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[102] before said, Lovejoy demanded a declaration of principles on the part of the Black Republicans of the Legislature before going into an election for United States Senator. He offered the following preamble and resolutions which I hold in my hand:

Whereas, Human Slavery is a violation of the principles of natural and revealed rights ; and whereas the fathers of the Revolution fully imbued with the spirit of these principles, declared freedom to be the inalienable birthright of all men ; and whereas, the preamble to the Constitution of the United States avers that that instrument was ordained to establish justice, and secure the blessings of liberty to ourselves and our posterity; and whereas, in furtherance of the above principles, slavery was forever prohibited in the old North-west Territory, and more recently in all that Territory lying west and north of the Slate of Missouri, by the act of the Federal Government ; and whereas, the repeal of the prohibition last referred to, was contrary to the wishes of the people of Illinois, a violation of an implied compact, long deemed sacred by the citizens of the United States, and a wide departure from the uniform action of the General Government in relation to the extension of slavery ; therefore Resolved by the House of Representatives, the Senate concurring therein, That our Senators in Congress be instructed, and our Representatives requested to introduce, if not otherwise introduced, and to vote for a bill to restore such prohibition to the aforesaid Territories, and also to extend a similar prohibition to all territory which now belongs to the United States, or which may hereafter come under their jurisdiction.

Resolved, That our Senators in Congress be instructed, and our Representatives requested, to vote against the admission of any State into the Union, the Constitution of which does not prohibit slavery, whether the territory out of which such State may have been formed shall have been acquired by conquest, treaty, purchase or from original territory of the United States.

Resolved, That our Senators in Congress be instructed, and our Representatives requested, to introduce and vote for a bill to repeal an act entitled “an act respecting fugitives from justice and persons escaping from the service of their masters ”; and, failing in that, for such a modification of it as shall secure the right of habeas corpus and trial by jury before the regularly-constituted authorities of the State, to all persons claimed as owing service or labor.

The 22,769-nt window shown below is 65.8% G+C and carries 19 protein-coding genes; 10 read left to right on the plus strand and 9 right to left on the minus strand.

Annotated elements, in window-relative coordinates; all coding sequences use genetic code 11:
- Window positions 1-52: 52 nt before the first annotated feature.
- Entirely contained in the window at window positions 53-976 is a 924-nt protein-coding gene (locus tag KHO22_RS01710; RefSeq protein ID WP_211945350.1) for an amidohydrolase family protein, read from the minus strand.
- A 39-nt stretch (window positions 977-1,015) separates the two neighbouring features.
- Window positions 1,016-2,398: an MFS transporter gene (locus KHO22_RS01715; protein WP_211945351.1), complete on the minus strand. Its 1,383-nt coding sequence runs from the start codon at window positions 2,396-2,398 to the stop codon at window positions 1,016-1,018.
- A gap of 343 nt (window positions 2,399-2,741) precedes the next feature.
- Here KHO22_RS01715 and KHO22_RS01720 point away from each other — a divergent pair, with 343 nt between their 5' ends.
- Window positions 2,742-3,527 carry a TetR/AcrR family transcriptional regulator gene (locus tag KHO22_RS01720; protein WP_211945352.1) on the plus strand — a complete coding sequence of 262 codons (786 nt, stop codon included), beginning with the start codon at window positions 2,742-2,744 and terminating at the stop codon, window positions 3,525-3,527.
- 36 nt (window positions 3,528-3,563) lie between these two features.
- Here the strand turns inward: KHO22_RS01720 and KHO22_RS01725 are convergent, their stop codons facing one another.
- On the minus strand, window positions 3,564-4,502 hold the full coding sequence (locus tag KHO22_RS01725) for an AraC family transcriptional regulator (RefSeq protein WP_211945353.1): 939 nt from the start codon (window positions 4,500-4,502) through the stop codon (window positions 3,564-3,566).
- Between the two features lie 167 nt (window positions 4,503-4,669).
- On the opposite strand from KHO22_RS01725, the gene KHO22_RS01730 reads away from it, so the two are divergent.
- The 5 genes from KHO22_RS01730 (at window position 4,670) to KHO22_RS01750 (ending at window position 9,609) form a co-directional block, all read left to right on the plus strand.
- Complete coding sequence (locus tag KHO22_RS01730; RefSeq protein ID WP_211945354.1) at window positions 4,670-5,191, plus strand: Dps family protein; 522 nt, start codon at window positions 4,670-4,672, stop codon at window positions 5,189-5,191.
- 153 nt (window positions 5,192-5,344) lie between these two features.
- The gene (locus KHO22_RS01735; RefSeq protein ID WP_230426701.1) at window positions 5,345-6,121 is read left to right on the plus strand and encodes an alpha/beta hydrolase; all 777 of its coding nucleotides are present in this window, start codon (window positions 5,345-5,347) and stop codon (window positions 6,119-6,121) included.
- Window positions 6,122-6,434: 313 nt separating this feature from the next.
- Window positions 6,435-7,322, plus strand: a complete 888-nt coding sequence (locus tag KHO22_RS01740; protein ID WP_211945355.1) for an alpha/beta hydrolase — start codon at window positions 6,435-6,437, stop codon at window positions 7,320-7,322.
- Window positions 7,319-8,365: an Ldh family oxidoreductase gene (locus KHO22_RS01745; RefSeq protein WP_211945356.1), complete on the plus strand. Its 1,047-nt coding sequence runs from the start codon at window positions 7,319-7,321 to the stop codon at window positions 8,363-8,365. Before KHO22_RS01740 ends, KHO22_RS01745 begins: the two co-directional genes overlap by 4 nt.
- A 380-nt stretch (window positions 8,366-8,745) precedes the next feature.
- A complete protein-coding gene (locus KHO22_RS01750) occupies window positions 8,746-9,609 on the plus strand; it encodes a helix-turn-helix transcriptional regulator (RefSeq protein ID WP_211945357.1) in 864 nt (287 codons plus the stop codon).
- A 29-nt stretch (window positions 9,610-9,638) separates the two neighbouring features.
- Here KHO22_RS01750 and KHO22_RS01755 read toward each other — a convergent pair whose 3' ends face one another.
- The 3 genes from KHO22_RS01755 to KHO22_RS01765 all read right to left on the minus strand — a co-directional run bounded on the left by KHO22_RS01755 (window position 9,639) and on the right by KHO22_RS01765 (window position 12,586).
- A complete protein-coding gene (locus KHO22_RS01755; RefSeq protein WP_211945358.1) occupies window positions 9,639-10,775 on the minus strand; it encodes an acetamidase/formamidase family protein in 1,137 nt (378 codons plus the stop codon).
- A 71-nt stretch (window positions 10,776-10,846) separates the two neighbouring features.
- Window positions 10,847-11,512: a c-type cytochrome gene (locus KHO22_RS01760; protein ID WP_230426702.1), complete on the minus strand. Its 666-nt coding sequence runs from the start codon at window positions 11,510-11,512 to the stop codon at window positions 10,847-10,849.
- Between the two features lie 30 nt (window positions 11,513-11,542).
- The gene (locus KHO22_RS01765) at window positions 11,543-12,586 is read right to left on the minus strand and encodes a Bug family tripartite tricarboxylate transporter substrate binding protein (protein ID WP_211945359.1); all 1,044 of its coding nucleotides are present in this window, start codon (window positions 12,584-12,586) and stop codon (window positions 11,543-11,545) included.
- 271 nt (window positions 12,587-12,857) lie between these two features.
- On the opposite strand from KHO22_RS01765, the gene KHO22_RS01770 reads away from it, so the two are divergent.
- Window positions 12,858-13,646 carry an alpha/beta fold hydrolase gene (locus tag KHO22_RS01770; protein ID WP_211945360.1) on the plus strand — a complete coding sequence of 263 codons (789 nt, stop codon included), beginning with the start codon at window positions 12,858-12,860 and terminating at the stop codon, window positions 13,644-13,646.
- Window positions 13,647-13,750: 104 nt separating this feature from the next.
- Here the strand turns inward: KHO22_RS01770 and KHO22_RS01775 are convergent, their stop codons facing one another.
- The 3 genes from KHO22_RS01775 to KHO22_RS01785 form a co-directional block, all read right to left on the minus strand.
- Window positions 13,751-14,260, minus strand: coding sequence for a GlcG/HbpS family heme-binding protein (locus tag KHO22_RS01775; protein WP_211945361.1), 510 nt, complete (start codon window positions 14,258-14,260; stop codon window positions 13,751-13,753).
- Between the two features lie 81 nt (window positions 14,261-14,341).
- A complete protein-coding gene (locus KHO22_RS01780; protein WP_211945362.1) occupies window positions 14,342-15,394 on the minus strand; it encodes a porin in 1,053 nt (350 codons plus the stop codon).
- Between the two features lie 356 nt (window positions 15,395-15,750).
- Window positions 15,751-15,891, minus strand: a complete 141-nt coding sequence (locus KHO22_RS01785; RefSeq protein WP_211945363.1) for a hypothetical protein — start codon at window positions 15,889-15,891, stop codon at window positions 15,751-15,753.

Those resolutions were introduced by Mr. Lovejoy immediately preceding the election of Senator. They declared first, that the Wilmot Proviso must be applied to all territory north of 36 deg. 30 min. Secondly, that it must be applied to all territory south of 36 deg. 30 min. Thirdly, that it must be applied to all the territory now owned by the United States, and finally, that it must be applied to all territory hereafter to be acquired by the United States. The next resolution declares that no more slave States shall be admitted into this Union under any circumstances whatever, no matter whether they are formed out of territory now owned by us or that we may hereafter acquire, by treaty, by Congress, or in any manner whatever. The next resolution demands the unconditional repeal of the Fugitive Slave law, although its unconditional repeal would leave no provision for carrying out that clause of the Constitution of the United States which guaranties the surrender of fugitives. If they could not get an unconditional repeal, they demanded that that law should be so modified as to make it as nearly useless as possible. Now, I want to show you who voted for these resolutions. When the vote was taken on the first resolution it was decided in the affirmative-yeas 41, nays 32. You will find that this is a strict party vote, between the Democrats on the one hand, and the Black Republicans on the other. [Cries of “White, white,” and clamor.] I know your name, and always call things by their right name. The point I wish to call your attention to, is this : that these resolutions were adopted on the 7th day of February, and that on the 8th they went into an election for a United States Senator, and that day every man who voted for these resolutions, with but two exceptions, voted for Lincoln for the United States Senate. [ “Give us their names.” ] I will read the names over to you if you want them, but I believe your object is to occupy my time.

On the next resolution the vote stood-yeas 33, nays 40, and on the third resolution --yeas 35, nays 47. I wish to impress it upon you, that every man who voted for those resolutions, with but two exceptions, voted on the next day for Lincoln for U. S. Senator. Bear in mind that the members who thus voted for Lincoln were elected to the Legislature pledged to vote for no man for office under the State or Federal Government who was not committed to this Black Republican platform. They were all so pledged. Mr. Turner, who stands by me, and who then represented you, and who

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